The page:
With continuous development in energy policies across many countries, the great crew change, and increased international oil and gas trade, the hydrocarbon sector has reached a crossroads. On the one hand, the demand for oil and gas is constantly increasing; on the other hand, issues such as greenhouse gas emissions and climate change, pricing, security of supply, and constantly increasing exploration and production budgets are pressing the industry severely.
To meet continued increasing demand and offset the challenges, skilled human resources are key. The challenge for companies is to develop rigorous talent management systems to help ensure availability of the most-experienced, best-trained, best-educated, most-flexible, and most-adaptable people for the industry and then find meaningful and creative ways of retaining them while also using them to truly enhance the company’s productivity and profitability.
In the last 10 years, the oil and gas industry has seen major changes in trading practices throughout the value chain. Deregulation of petroleum products in India led to increased competition mainly in the downstream sector. This, in turn, forced companies to change hiring patterns to better cope with the higher standards and requirements that became prevalent in the market. Retirement rates are still increasing, giving rise to the industry’s current talent crunch.
In response, the industry’s recruitment focus has shifted toward young professionals and graduates.
The upstream sector clearly requires specialized technical expertise—but at a very demanding level—to tackle major technical challenges, such as figuring out how to turn around reserves on the verge of depletion. Thus, hiring is aimed toward engineers and highly specialized recruits who have the knowledge and skill to create effective solutions.
The sector now demands such high levels of investment, that companies focus on hiring the best-of-the-best talent—with experienced candidates highly valued—so companies enjoy immediate return on investment.
Companies are now building detailed plans into their budget processes to fortify their talent pools and improve their capabilities. Specialist skills are more valued today than at any other time in the past 2 decades. Industry leaders have re-envisioned their upstream operating models: These models are technically thematic organizations, with the focus on asset-based models in an attempt to get a better handle on costs, identify specific technical needs, and build effective solutions. The purpose is to allow the development of strong, differentiated core capabilities—an important ingredient for sustainable growth.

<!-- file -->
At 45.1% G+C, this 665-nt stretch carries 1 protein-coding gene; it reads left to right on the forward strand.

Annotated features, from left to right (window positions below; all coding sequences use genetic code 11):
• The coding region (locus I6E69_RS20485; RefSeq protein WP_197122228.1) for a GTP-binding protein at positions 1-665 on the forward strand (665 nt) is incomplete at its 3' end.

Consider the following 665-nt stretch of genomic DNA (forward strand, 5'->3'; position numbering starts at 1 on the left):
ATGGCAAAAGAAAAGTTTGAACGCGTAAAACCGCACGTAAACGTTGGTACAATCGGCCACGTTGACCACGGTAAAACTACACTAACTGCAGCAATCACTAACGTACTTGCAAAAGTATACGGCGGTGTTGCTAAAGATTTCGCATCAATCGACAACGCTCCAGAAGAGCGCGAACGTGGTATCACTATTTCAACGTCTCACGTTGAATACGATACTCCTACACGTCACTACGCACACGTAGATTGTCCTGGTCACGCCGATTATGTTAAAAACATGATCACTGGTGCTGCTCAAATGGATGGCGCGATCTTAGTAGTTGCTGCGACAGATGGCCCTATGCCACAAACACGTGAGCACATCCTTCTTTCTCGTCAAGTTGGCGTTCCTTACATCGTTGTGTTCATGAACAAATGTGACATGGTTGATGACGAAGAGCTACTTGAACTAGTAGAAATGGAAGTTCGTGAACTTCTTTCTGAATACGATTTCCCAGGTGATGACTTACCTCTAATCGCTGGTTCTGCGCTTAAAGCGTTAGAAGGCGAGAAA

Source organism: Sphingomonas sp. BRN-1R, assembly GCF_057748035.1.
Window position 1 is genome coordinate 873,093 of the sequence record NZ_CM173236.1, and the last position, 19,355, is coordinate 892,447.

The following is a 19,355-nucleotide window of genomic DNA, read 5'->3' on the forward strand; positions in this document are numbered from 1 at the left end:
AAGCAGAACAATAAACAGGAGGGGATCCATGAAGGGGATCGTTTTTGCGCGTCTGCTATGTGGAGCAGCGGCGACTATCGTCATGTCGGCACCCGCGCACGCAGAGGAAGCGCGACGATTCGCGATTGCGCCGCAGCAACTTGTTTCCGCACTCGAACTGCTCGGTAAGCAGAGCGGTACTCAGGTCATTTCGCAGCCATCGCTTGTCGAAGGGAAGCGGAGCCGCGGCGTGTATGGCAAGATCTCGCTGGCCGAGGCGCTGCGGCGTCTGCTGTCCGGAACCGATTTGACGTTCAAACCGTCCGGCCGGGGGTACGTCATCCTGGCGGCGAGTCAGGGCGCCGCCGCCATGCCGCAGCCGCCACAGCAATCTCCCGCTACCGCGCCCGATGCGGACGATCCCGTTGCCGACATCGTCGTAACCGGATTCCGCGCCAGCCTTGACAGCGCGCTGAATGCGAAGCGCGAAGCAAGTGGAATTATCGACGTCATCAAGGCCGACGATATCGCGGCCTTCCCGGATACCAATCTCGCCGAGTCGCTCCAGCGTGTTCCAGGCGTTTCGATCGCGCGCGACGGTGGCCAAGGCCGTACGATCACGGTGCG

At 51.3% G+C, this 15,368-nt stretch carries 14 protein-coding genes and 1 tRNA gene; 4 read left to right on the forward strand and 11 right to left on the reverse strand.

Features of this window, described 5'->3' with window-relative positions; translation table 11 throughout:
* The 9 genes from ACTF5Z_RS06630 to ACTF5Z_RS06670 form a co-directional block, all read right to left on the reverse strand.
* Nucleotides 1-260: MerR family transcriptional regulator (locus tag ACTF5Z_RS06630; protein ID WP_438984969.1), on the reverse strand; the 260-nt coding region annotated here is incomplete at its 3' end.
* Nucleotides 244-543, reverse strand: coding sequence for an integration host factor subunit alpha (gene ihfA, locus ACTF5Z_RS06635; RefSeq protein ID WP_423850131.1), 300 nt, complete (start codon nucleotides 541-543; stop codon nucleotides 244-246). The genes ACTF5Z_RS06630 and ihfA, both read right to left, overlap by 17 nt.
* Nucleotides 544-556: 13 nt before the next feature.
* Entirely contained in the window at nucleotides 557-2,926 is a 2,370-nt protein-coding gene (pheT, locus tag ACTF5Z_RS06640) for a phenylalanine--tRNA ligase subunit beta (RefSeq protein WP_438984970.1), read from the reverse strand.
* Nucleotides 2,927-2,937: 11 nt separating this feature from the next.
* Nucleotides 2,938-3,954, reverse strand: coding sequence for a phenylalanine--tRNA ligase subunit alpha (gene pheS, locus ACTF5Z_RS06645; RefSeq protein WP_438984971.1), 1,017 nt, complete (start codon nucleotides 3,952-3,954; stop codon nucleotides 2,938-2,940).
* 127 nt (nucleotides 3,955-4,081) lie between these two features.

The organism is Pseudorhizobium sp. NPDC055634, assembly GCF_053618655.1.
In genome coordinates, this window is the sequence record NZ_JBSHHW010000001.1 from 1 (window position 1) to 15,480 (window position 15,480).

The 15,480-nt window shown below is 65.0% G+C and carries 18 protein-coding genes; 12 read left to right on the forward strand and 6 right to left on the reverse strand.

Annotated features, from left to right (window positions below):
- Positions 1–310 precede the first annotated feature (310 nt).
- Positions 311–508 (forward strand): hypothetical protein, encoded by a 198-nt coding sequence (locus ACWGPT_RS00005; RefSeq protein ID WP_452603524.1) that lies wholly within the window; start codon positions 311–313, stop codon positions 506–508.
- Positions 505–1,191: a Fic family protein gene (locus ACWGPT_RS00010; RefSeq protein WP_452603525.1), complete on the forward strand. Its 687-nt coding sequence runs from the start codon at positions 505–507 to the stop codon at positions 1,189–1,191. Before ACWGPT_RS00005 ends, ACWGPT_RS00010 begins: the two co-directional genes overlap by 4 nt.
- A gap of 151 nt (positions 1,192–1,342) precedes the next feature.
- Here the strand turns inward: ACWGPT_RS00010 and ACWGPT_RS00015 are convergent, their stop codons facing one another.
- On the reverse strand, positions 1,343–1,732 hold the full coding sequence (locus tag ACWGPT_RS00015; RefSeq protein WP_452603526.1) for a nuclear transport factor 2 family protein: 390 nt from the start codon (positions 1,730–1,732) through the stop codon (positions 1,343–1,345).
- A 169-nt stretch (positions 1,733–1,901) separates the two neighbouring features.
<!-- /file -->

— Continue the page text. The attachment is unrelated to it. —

These changes call for rigorous and focused recruitment, training and development, and retention programs. The hiring pattern now is to seek out fresh and talented recruits who can learn and grow to fulfill the longer-term need to sustain the industry—learning the industry’s old arts while bringing in creative and innovative ideas.
Energy, key to achieving high growth rates in all sectors, is considered the lifeline of any country. It has helped fuel India’s growth since independence in 1947 and will remain the key driver of economic growth in years to come.
The Indian oil and gas sector is likely to require around 25,000 additional professionals—almost 50% more than the sector’s total employment now—in the next 5 years due to business growth and retirement or attrition in the sector.
In this part of the world, awareness of the oil and gas industry is rising, with more and more academic institutions emerging that cater to the energy sector. The focus here is definitely on the extraction of hydrocarbons— and even more on the exploitation of mature fields—as we look to rise as an economy,. Asian countries are looking towards African and Middle Eastern oil-rich areas to boost their production capacity. China, in addition to India, is acquiring stakes and blocks abroad to add to their existing capacity. Even Indian downstream companies have started participating in acquiring blocks abroad. This has given rise to new projects and has generated new job opportunities.
Companies will have to deploy some kind of rotational program that includes international assignments to ensure a constant and uninterrupted talent pipeline for leadership roles. Besides the focused and intense in-house training system, companies will also have to look for alliances to gain new capabilities and access to resources. Partnerships between companies with different priorities and areas of expertise are essential.